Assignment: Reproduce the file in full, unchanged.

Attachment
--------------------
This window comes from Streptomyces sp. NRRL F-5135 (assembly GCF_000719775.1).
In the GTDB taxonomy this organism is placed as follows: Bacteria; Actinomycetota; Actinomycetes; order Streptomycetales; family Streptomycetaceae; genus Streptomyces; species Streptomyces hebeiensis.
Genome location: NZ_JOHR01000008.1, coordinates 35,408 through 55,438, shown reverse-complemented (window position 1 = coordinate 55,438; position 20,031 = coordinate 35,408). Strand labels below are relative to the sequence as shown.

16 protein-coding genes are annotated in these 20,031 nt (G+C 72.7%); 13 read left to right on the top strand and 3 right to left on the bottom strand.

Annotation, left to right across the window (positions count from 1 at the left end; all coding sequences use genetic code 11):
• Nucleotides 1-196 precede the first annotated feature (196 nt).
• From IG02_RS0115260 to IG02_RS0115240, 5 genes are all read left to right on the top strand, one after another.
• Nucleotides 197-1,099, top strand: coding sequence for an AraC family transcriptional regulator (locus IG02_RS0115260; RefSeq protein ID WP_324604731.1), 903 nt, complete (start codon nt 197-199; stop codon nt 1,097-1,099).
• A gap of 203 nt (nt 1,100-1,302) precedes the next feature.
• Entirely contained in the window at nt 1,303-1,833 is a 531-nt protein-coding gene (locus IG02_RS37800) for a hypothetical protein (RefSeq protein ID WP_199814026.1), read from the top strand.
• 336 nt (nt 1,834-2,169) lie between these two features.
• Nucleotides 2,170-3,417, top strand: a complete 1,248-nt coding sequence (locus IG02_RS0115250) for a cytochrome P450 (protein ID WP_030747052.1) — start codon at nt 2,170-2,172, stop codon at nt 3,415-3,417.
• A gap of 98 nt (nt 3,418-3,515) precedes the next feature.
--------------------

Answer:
This window comes from Streptomyces sp. NRRL F-5135 (assembly GCF_000719775.1).
In the GTDB taxonomy this organism is placed as follows: Bacteria; Actinomycetota; Actinomycetes; order Streptomycetales; family Streptomycetaceae; genus Streptomyces; species Streptomyces hebeiensis.
Genome location: NZ_JOHR01000008.1, coordinates 35,408 through 55,438, shown reverse-complemented (window position 1 = coordinate 55,438; position 20,031 = coordinate 35,408). Strand labels below are relative to the sequence as shown.

16 protein-coding genes are annotated in these 20,031 nt (G+C 72.7%); 13 read left to right on the top strand and 3 right to left on the bottom strand.

Annotation, left to right across the window (positions count from 1 at the left end; all coding sequences use genetic code 11):
• Nucleotides 1-196 precede the first annotated feature (196 nt).
• From IG02_RS0115260 to IG02_RS0115240, 5 genes are all read left to right on the top strand, one after another.
• Nucleotides 197-1,099, top strand: coding sequence for an AraC family transcriptional regulator (locus IG02_RS0115260; RefSeq protein ID WP_324604731.1), 903 nt, complete (start codon nt 197-199; stop codon nt 1,097-1,099).
• A gap of 203 nt (nt 1,100-1,302) precedes the next feature.
• Entirely contained in the window at nt 1,303-1,833 is a 531-nt protein-coding gene (locus IG02_RS37800) for a hypothetical protein (RefSeq protein ID WP_199814026.1), read from the top strand.
• 336 nt (nt 1,834-2,169) lie between these two features.
• Nucleotides 2,170-3,417, top strand: a complete 1,248-nt coding sequence (locus IG02_RS0115250) for a cytochrome P450 (protein ID WP_030747052.1) — start codon at nt 2,170-2,172, stop codon at nt 3,415-3,417.
• A gap of 98 nt (nt 3,418-3,515) precedes the next feature.